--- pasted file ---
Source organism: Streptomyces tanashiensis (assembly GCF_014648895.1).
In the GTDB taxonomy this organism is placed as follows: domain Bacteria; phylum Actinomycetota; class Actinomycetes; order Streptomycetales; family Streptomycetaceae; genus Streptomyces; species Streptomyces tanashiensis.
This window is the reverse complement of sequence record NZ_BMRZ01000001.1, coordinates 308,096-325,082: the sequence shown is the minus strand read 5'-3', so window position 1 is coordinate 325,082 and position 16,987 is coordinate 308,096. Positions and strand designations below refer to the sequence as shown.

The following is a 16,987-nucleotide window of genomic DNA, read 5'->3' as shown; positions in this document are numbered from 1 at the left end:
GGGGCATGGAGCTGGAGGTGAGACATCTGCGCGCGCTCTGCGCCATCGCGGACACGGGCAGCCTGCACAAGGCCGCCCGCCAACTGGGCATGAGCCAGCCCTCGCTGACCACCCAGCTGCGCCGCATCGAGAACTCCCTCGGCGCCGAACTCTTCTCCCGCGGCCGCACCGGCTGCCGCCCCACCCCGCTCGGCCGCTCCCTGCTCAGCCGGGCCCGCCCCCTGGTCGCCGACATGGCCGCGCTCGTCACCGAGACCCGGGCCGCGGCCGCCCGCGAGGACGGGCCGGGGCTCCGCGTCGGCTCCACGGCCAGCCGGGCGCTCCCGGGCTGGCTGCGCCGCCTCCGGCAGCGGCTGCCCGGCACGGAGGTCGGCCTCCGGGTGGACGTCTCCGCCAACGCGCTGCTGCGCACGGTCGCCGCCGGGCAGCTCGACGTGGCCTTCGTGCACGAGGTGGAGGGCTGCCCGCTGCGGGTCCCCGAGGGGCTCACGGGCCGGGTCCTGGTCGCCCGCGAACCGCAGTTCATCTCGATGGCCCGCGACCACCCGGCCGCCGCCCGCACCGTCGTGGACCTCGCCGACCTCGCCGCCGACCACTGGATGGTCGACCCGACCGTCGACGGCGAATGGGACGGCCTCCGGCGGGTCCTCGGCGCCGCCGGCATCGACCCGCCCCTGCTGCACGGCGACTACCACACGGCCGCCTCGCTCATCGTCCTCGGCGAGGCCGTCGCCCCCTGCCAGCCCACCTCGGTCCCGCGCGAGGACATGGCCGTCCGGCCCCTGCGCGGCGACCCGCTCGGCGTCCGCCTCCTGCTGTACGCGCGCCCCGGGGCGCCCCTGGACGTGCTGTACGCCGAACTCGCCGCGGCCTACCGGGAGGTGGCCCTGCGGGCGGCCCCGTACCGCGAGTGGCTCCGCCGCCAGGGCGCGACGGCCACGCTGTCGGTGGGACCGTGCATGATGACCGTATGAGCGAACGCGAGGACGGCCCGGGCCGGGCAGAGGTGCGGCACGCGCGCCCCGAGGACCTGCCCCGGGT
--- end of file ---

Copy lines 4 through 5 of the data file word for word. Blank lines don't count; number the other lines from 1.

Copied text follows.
The following is a 16,987-nucleotide window of genomic DNA, read 5'->3' as shown; positions in this document are numbered from 1 at the left end:
GGGGCATGGAGCTGGAGGTGAGACATCTGCGCGCGCTCTGCGCCATCGCGGACACGGGCAGCCTGCACAAGGCCGCCCGCCAACTGGGCATGAGCCAGCCCTCGCTGACCACCCAGCTGCGCCGCATCGAGAACTCCCTCGGCGCCGAACTCTTCTCCCGCGGCCGCACCGGCTGCCGCCCCACCCCGCTCGGCCGCTCCCTGCTCAGCCGGGCCCGCCCCCTGGTCGCCGACATGGCCGCGCTCGTCACCGAGACCCGGGCCGCGGCCGCCCGCGAGGACGGGCCGGGGCTCCGCGTCGGCTCCACGGCCAGCCGGGCGCTCCCGGGCTGGCTGCGCCGCCTCCGGCAGCGGCTGCCCGGCACGGAGGTCGGCCTCCGGGTGGACGTCTCCGCCAACGCGCTGCTGCGCACGGTCGCCGCCGGGCAGCTCGACGTGGCCTTCGTGCACGAGGTGGAGGGCTGCCCGCTGCGGGTCCCCGAGGGGCTCACGGGCCGGGTCCTGGTCGCCCGCGAACCGCAGTTCATCTCGATGGCCCGCGACCACCCGGCCGCCGCCCGCACCGTCGTGGACCTCGCCGACCTCGCCGCCGACCACTGGATGGTCGACCCGACCGTCGACGGCGAATGGGACGGCCTCCGGCGGGTCCTCGGCGCCGCCGGCATCGACCCGCCCCTGCTGCACGGCGACTACCACACGGCCGCCTCGCTCATCGTCCTCGGCGAGGCCGTCGCCCCCTGCCAGCCCACCTCGGTCCCGCGCGAGGACATGGCCGTCCGGCCCCTGCGCGGCGACCCGCTCGGCGTCCGCCTCCTGCTGTACGCGCGCCCCGGGGCGCCCCTGGACGTGCTGTACGCCGAACTCGCCGCGGCCTACCGGGAGGTGGCCCTGCGGGCGGCCCCGTACCGCGAGTGGCTCCGCCGCCAGGGCGCGACGGCCACGCTGTCGGTGGGACCGTGCATGATGACCGTATGAGCGAACGCGAGGACGGCCCGGGCCGGGCAGAGGTGCGGCACGCGCGCCCCGAGGACCTGCCCCGGGT